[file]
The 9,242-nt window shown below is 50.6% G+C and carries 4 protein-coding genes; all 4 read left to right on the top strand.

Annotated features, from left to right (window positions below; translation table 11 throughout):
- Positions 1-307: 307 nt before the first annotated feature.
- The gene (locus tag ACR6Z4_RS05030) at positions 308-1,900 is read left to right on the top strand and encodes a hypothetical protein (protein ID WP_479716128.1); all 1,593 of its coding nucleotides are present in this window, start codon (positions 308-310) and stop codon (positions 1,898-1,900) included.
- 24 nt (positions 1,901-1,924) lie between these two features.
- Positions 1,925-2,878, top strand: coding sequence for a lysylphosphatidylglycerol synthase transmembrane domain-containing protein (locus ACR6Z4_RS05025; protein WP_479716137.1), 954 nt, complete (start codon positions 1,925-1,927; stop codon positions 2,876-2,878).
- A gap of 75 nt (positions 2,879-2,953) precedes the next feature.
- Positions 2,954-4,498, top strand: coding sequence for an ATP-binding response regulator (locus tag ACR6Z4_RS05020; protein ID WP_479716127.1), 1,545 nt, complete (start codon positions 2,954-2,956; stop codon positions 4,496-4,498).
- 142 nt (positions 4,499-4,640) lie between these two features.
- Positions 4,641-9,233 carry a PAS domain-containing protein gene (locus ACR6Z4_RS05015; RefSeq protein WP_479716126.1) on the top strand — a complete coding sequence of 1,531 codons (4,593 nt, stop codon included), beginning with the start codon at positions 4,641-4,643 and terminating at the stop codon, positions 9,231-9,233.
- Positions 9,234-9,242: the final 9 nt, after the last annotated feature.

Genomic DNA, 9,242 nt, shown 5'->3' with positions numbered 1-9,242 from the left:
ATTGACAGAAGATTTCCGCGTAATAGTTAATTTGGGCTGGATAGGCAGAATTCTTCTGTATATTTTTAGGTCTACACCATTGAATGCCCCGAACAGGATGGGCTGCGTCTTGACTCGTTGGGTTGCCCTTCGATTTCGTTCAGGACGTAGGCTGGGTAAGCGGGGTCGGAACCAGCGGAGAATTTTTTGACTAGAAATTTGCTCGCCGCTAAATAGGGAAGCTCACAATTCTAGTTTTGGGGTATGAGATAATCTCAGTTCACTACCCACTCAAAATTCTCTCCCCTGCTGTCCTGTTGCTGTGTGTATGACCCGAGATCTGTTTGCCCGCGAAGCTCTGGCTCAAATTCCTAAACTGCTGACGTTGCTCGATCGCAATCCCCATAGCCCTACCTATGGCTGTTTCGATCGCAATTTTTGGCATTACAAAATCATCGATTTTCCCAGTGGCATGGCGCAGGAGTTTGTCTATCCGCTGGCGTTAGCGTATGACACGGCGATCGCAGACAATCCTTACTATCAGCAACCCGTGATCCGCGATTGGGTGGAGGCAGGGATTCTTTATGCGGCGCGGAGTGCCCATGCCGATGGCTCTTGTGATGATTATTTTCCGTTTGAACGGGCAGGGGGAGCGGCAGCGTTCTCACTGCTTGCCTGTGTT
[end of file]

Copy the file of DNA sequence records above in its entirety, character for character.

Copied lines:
The 9,242-nt window shown below is 50.6% G+C and carries 4 protein-coding genes; all 4 read left to right on the top strand.

Annotated features, from left to right (window positions below; translation table 11 throughout):
- Positions 1-307: 307 nt before the first annotated feature.
- The gene (locus tag ACR6Z4_RS05030) at positions 308-1,900 is read left to right on the top strand and encodes a hypothetical protein (protein ID WP_479716128.1); all 1,593 of its coding nucleotides are present in this window, start codon (positions 308-310) and stop codon (positions 1,898-1,900) included.
- 24 nt (positions 1,901-1,924) lie between these two features.
- Positions 1,925-2,878, top strand: coding sequence for a lysylphosphatidylglycerol synthase transmembrane domain-containing protein (locus ACR6Z4_RS05025; protein WP_479716137.1), 954 nt, complete (start codon positions 1,925-1,927; stop codon positions 2,876-2,878).
- A gap of 75 nt (positions 2,879-2,953) precedes the next feature.
- Positions 2,954-4,498, top strand: coding sequence for an ATP-binding response regulator (locus tag ACR6Z4_RS05020; protein ID WP_479716127.1), 1,545 nt, complete (start codon positions 2,954-2,956; stop codon positions 4,496-4,498).
- 142 nt (positions 4,499-4,640) lie between these two features.
- Positions 4,641-9,233 carry a PAS domain-containing protein gene (locus ACR6Z4_RS05015; RefSeq protein WP_479716126.1) on the top strand — a complete coding sequence of 1,531 codons (4,593 nt, stop codon included), beginning with the start codon at positions 4,641-4,643 and terminating at the stop codon, positions 9,231-9,233.
- Positions 9,234-9,242: the final 9 nt, after the last annotated feature.

Genomic DNA, 9,242 nt, shown 5'->3' with positions numbered 1-9,242 from the left:
ATTGACAGAAGATTTCCGCGTAATAGTTAATTTGGGCTGGATAGGCAGAATTCTTCTGTATATTTTTAGGTCTACACCATTGAATGCCCCGAACAGGATGGGCTGCGTCTTGACTCGTTGGGTTGCCCTTCGATTTCGTTCAGGACGTAGGCTGGGTAAGCGGGGTCGGAACCAGCGGAGAATTTTTTGACTAGAAATTTGCTCGCCGCTAAATAGGGAAGCTCACAATTCTAGTTTTGGGGTATGAGATAATCTCAGTTCACTACCCACTCAAAATTCTCTCCCCTGCTGTCCTGTTGCTGTGTGTATGACCCGAGATCTGTTTGCCCGCGAAGCTCTGGCTCAAATTCCTAAACTGCTGACGTTGCTCGATCGCAATCCCCATAGCCCTACCTATGGCTGTTTCGATCGCAATTTTTGGCATTACAAAATCATCGATTTTCCCAGTGGCATGGCGCAGGAGTTTGTCTATCCGCTGGCGTTAGCGTATGACACGGCGATCGCAGACAATCCTTACTATCAGCAACCCGTGATCCGCGATTGGGTGGAGGCAGGGATTCTTTATGCGGCGCGGAGTGCCCATGCCGATGGCTCTTGTGATGATTATTTTCCGTTTGAACGGGCAGGGGGAGCGGCAGCGTTCTCACTGCTTGCCTGTGTT